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Implementing Reform: How Maryland & New York Ended Prison Gerrymandering

by Bernadette Rabuy, August 20, 2014

report thumbnailNew York Law School professor Erika L. Wood and Dēmos recently released a report, Implementing Reform: How Maryland & New York Ended Prison Gerrymandering. In her report, she shares how Maryland and New York corrected the Census Bureau prison miscount. The Bureau counts incarcerated individuals as if they were residents of their prison cells even though most states bar incarcerated people from voting and most state constitutions and statutes say that a prison cell is not a residence.

As the executive summary in Erika Woods’ excellent report says:

In 2010 and 2011, Maryland and New York took bold steps to correct the problem known as prison gerrymandering, a problem resulting from the United States Census Bureau’s practice of counting incarcerated individuals as residents of their prison cells rather than their home communities. When legislative districts are drawn based on the census numbers, incarcerated individuals become “ghost constituents” of districts that contain prisons. Although in forty-eight states incarcerated individuals cannot vote, have no ties to the local community, are often hundreds of miles from home, and spend an average of just three years in prison, they are allocated to legislative districts in a way that artificially inflates the political power of the districts where the prisons are located, while their home communities—often predominantly poor and minority—suffer the inverse effects of losing representation and voting strength for a decade.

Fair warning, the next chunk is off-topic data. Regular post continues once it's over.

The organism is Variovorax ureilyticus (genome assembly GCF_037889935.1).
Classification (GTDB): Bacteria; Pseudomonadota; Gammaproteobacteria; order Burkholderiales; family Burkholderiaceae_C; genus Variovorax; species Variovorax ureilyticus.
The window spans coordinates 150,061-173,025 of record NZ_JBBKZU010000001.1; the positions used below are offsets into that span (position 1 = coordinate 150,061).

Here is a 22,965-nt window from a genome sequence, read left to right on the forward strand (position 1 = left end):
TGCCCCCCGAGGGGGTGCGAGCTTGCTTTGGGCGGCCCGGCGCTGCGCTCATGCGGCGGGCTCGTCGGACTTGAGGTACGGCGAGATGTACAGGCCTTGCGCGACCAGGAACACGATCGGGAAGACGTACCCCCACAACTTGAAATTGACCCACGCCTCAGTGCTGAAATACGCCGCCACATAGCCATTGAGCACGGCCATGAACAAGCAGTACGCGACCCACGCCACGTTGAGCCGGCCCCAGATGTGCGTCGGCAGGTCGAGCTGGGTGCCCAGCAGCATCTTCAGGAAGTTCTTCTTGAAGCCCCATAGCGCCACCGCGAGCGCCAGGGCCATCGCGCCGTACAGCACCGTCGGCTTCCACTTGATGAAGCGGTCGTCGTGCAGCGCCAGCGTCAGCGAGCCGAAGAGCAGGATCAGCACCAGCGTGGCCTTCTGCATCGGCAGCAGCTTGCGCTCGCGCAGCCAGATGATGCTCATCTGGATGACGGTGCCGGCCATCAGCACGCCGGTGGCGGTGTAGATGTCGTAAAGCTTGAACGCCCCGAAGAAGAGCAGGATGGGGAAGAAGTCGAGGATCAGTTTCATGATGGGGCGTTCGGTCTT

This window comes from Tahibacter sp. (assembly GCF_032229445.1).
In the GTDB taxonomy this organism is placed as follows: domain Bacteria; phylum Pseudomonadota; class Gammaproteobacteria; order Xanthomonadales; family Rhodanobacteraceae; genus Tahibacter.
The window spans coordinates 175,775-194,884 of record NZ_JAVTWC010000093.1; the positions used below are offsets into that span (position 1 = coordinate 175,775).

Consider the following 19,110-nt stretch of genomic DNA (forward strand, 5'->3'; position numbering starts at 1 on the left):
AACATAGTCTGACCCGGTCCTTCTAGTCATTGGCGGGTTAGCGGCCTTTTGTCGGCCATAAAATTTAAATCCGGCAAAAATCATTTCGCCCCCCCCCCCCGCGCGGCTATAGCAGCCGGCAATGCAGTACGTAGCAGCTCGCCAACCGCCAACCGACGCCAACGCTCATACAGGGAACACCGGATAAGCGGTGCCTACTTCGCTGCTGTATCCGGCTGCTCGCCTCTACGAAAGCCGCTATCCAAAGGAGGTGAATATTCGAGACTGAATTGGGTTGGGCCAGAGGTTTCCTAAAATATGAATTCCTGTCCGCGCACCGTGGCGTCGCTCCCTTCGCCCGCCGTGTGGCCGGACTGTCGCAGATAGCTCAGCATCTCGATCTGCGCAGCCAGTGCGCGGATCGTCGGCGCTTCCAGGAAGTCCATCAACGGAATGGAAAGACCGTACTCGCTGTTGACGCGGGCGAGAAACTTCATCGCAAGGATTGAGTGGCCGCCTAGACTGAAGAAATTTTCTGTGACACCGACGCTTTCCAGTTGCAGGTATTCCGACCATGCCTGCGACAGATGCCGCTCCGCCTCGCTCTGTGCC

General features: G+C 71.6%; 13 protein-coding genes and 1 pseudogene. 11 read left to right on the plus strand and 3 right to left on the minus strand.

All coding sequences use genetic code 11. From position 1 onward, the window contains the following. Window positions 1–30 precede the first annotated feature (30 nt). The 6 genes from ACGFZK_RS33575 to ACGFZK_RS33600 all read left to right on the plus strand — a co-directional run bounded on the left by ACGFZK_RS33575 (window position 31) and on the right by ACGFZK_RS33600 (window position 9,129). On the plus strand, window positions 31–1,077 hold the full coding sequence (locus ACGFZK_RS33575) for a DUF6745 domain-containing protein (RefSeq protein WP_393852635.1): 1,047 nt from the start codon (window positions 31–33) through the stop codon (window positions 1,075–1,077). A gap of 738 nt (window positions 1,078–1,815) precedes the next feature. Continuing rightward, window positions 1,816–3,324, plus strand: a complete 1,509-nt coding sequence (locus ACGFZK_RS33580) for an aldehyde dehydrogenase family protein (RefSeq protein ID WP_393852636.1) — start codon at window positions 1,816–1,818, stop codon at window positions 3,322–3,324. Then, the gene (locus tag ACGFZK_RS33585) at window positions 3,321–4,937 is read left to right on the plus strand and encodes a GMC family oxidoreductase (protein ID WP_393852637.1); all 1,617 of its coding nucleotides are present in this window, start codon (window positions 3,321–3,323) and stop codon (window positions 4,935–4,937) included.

Although the Census Bureau did not change its practice of counting incarcerated individuals in prison on a national level for the 2010 census, Maryland and New York took responsibility for correcting this injustice in their states. In doing so, these two states not only conducted an important experiment in policy innovation, but also demonstrated how various state and local agencies can work together to successfully implement new and important policy reforms to alleviate the problem of prison gerrymandering.

The efforts and coordination by state policymakers, corrections officials, data experts, technicians, planning personnel and lawyers was exemplary and should serve as an inspiration to those across the country who want to take a stand to end this injustice. As a result of their efforts and for the first time in history, the legislative and local districts in Maryland and New York are no longer distorted by prison gerrymandering.

This report provides detailed information about the specific steps Maryland and New York took to implement these new laws based on the 2010 census in conjunction with their redistricting schedules. It details the challenges each state faced as the first in the country to implement this reform—including legal disputes and data deficiencies—and the steps taken to meet and overcome those challenges. It also provides concrete recommendations, based on the experience and expertise of the actors in each state, to assist other jurisdictions in permanently ending prison gerrymandering.

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